Despite a less favourable external environment that has seen increased trade tensions and financial volatility, the growth outlook for developing East Asia and Pacific (EAP) remains positive, new figures show.

Growth in developing EAP is expected to be 6.3% in 2018, lower than in 2017 due to the continued moderation in China’s growth as its economy continues to rebalance, according to the latest World Bank economic report – Navigating Uncertainty – on the region.

The October 2018 edition of the update underscores, however, that in recent months a combination of trade tensions, higher US interest rates, a stronger US dollar, and financial market volatility in many emerging economies has increased the uncertainty around the region’s growth outlook. At the same time, inflation has begun to rise across the region, particularly in Myanmar, the Philippines, and Vietnam.

“Robust growth has been and will continue to be the key to reducing poverty and vulnerability in the region,” said Victoria Kwakwa, World Bank vice president for East Asia and the Pacific. “Protectionism and turbulence in financial markets can hurt the prospects for medium-term growth, with the most adverse consequences for the poorest and most vulnerable. This is a time for policy makers across the region to remain vigilant and proactively enhance their countries’ preparedness and resilience.”

According to the report, China is expected to slow moderately to 6.5% in 2018, after growing faster than anticipated in 2017. Growth in developing EAP, excluding China, is expected to remain stable at 5.3% from 2018 to 2020, driven primarily by domestic demand.

In Thailand and Vietnam, growth is expected to be robust in 2018 before slowing in 2019 and 2020 as stronger domestic demand only partially offsets the moderation in net export growth. Indonesia’s growth should be stable, thanks to improved prospects for investment and private consumption.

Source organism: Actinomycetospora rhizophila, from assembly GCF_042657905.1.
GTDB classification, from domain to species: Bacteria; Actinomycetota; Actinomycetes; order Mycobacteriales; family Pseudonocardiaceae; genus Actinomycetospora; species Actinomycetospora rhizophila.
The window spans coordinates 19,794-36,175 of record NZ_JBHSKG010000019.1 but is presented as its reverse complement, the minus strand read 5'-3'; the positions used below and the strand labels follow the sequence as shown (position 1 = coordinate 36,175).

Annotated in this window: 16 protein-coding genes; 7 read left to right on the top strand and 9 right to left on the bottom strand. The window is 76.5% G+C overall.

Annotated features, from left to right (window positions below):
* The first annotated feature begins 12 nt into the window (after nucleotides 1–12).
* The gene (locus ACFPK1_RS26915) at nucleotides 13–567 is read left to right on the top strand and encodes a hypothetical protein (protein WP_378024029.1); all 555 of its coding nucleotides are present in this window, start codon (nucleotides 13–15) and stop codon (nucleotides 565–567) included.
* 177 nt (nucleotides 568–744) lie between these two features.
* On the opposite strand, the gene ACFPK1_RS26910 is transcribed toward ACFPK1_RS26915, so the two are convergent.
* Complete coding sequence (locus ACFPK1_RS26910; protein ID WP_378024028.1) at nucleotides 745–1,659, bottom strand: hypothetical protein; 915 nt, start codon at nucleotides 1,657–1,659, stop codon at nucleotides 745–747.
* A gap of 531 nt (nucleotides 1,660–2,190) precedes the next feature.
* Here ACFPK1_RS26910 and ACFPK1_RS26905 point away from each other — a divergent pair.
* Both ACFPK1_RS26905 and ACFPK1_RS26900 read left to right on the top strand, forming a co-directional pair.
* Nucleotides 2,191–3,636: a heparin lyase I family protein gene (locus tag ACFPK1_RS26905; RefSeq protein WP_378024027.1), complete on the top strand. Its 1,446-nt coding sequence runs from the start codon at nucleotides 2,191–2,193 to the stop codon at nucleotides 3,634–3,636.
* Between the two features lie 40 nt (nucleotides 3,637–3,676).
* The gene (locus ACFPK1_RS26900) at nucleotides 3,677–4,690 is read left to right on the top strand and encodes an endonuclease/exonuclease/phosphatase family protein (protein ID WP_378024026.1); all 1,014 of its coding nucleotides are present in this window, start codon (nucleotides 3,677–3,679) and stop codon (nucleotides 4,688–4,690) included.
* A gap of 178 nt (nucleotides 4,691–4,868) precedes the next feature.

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Meanwhile, growth in 2018 in the Philippines will likely slow, but the expected expansion of public investment will boost growth over the medium term. In Malaysia growth is expected to ease, as export growth slows, and public investment is lower following the cancellation of two major infrastructure projects.

In EAP’s smaller economies, growth prospects remain robust, averaging over 6% annually in Cambodia, Lao PDR, Mongolia, and Myanmar between 2018 and 2020. Growth is expected to resume in Timor-Leste following the resolution of a political impasse, while in Papua New Guinea it is expected to rebound in 2019, following the large earthquake earlier this year. Growth in the Pacific Island countries is expected to remain relatively stable, although highly vulnerable to natural disaster shocks.

“The regional and global integration of most economies in the region intensifies their vulnerability to external shocks,” says Sudhir Shetty, World Bank chief economist for the East Asia and Pacific region. “The main risks to continued robust growth include an escalation in protectionism, heightened financial market turbulence, and their interaction with domestic fiscal and financial vulnerabilities. In this context of rising risks, developing EAP economies need to utilise the full range of available macroeconomic, prudential, and structural policies to smooth external shocks and raise potential growth rates.”